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Enjoying the transition from SVN to Git in my company, we are rethinking our workflow and development process to be more effective.

Here is a description of dependencies between our projects :

└── first_specific_dep
    └── common_dep

└── second_specific_dep
    └── common_dep
  • Both applications are interdependent, so a single user story can involve development in both projects.
  • Multiple development can be achieved in the same time, so feature branching seems to be a good idea.
  • In the same time, a development in a first level app can involve development in one or two dependencies.

We are looking for the better way to represent dependencies inside Git, especially when switching from a branch to another.

To be comfortable throughout all the development process, it is desirable that a git checkout in a root project automatically perform all other checkouts in sub-projects, so the testers would not worry about what are the branches of dependencies.

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up vote 1 down vote accepted

Unfortunately, there is no magic bullet in this situation. Some tried to use Git submodules to solve that problem, but with mixed success as far as I know. (However, I have no experience myself, so I would welcome other options.)

In my current company, we just made the transition from CVS to Git, and we face the same challenge. There are two practical guidelines that we learned:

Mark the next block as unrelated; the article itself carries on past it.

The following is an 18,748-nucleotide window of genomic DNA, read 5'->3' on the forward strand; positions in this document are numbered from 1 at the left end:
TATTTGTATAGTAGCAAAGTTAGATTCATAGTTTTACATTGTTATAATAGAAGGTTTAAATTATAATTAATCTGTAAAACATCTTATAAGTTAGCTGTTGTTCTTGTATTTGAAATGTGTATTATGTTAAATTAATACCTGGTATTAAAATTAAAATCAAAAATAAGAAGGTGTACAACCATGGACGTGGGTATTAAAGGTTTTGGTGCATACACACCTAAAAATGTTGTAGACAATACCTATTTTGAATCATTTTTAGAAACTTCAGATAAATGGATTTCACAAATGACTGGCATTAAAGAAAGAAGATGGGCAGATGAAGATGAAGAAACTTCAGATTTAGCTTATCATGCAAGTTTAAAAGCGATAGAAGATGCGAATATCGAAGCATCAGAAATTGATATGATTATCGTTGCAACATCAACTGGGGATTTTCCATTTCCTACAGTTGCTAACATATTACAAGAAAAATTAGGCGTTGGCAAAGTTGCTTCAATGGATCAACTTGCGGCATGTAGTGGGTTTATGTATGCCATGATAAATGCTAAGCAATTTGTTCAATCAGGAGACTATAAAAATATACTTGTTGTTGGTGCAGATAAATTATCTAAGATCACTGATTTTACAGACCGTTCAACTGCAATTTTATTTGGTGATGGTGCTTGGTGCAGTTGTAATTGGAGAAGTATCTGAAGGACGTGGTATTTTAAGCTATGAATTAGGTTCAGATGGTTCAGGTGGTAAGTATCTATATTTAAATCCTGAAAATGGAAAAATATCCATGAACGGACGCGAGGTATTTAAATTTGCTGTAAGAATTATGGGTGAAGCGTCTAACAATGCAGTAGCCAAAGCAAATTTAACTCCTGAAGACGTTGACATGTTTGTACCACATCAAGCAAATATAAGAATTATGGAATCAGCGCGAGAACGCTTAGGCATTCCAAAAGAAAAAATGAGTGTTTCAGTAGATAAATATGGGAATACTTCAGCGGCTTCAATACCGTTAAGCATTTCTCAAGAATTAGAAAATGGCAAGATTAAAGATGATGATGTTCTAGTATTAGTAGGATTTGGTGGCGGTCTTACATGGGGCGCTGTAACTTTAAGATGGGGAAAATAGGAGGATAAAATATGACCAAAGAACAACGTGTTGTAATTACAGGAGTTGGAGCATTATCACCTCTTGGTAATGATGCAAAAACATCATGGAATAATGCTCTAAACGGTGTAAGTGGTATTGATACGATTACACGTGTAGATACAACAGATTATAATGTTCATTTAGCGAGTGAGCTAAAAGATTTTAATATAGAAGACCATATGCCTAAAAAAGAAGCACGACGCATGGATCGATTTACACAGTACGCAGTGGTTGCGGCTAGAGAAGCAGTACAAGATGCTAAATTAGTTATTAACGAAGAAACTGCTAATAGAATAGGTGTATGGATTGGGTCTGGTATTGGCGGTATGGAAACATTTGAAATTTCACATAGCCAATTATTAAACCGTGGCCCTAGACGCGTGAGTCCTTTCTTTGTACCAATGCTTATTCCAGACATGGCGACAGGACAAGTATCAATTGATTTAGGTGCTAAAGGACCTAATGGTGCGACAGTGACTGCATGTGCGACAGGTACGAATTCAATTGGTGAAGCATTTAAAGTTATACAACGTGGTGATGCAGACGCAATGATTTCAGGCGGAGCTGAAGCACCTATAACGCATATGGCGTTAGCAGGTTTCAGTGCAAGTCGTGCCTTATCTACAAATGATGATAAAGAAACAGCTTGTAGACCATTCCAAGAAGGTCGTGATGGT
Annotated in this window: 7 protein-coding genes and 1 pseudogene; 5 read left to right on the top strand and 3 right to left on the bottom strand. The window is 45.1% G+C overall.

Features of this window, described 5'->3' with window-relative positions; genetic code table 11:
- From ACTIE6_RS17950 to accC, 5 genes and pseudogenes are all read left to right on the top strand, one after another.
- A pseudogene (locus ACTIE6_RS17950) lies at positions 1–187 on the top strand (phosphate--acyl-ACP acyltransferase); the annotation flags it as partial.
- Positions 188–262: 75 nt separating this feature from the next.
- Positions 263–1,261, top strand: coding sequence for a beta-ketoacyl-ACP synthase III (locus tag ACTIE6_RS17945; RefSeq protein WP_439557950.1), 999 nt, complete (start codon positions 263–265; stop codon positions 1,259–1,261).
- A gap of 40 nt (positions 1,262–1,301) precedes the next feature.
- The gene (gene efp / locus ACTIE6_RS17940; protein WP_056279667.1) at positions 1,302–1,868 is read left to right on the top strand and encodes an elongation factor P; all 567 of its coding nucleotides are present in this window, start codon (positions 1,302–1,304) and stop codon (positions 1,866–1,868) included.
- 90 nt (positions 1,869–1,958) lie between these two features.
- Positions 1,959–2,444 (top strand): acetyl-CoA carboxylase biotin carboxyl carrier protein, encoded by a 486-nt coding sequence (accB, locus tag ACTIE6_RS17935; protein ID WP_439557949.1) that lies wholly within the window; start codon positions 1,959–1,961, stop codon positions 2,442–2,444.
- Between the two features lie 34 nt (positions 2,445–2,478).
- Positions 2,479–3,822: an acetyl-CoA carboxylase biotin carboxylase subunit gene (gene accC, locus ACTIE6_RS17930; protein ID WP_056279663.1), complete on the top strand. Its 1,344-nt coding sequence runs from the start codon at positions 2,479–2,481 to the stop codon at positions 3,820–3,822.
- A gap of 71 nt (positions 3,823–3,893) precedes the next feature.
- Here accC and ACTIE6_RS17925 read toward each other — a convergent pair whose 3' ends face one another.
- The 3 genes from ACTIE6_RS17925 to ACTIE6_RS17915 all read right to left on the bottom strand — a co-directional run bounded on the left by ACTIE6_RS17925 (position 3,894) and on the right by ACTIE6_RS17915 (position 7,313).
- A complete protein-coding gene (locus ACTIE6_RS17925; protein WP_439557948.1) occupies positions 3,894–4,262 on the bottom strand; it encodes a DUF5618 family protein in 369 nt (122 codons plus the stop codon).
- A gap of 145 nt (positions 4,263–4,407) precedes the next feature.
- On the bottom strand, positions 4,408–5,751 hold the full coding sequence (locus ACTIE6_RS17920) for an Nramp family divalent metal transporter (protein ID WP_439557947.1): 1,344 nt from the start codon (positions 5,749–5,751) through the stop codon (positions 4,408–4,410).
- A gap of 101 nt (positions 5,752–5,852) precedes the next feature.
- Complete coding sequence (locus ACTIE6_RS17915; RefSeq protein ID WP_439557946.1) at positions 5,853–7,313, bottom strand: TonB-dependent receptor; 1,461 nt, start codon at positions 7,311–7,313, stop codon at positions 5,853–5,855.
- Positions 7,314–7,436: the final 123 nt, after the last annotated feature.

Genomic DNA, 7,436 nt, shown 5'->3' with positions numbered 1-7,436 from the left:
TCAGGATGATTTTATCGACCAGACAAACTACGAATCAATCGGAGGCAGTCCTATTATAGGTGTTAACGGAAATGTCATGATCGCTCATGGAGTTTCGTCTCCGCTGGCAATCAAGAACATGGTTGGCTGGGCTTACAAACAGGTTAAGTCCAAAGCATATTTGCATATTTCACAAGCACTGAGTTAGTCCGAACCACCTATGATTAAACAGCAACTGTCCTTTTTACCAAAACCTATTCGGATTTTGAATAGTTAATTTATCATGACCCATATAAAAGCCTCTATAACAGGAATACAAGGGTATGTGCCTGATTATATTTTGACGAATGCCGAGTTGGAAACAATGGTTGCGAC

• If your feature branches often concern multiple repositories, you should consider to merge the repositories or reorganize the code. As a rough guideline, you should aim to have more than 90% of your development for a feature on one branch. Otherwise, the features are either too big, or the components (behind the repositories) are not well separated.

  • Utility functions are indeed a problem, as you cannot avoid to share them between projects (that's their purpose). However, most of the time, they should be relatively stable. When you are developing inside your feature branch, it should occur relatively seldom that you need to modify the utility functions.

In other words, the better the logical structure of your code, the less you will stumble into the problems.

Finally, when in doubt whether to make split a repository or not, I would recommend to leave it in one repository. However, if you have a huge code base, it is not recommended to use one big repository, your pushes will often be rejected as non fast-forward.

We also build several scripts on top on Git to make it easier to checkout projects with all their dependences, but again, that depends very much on your environment.

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Ok, thanks. I’m not suprised by the absence of magic bullet, but I had to check for it. So, I’m going to merge the repositories. – Alexis Huet Jan 21 '13 at 10:16

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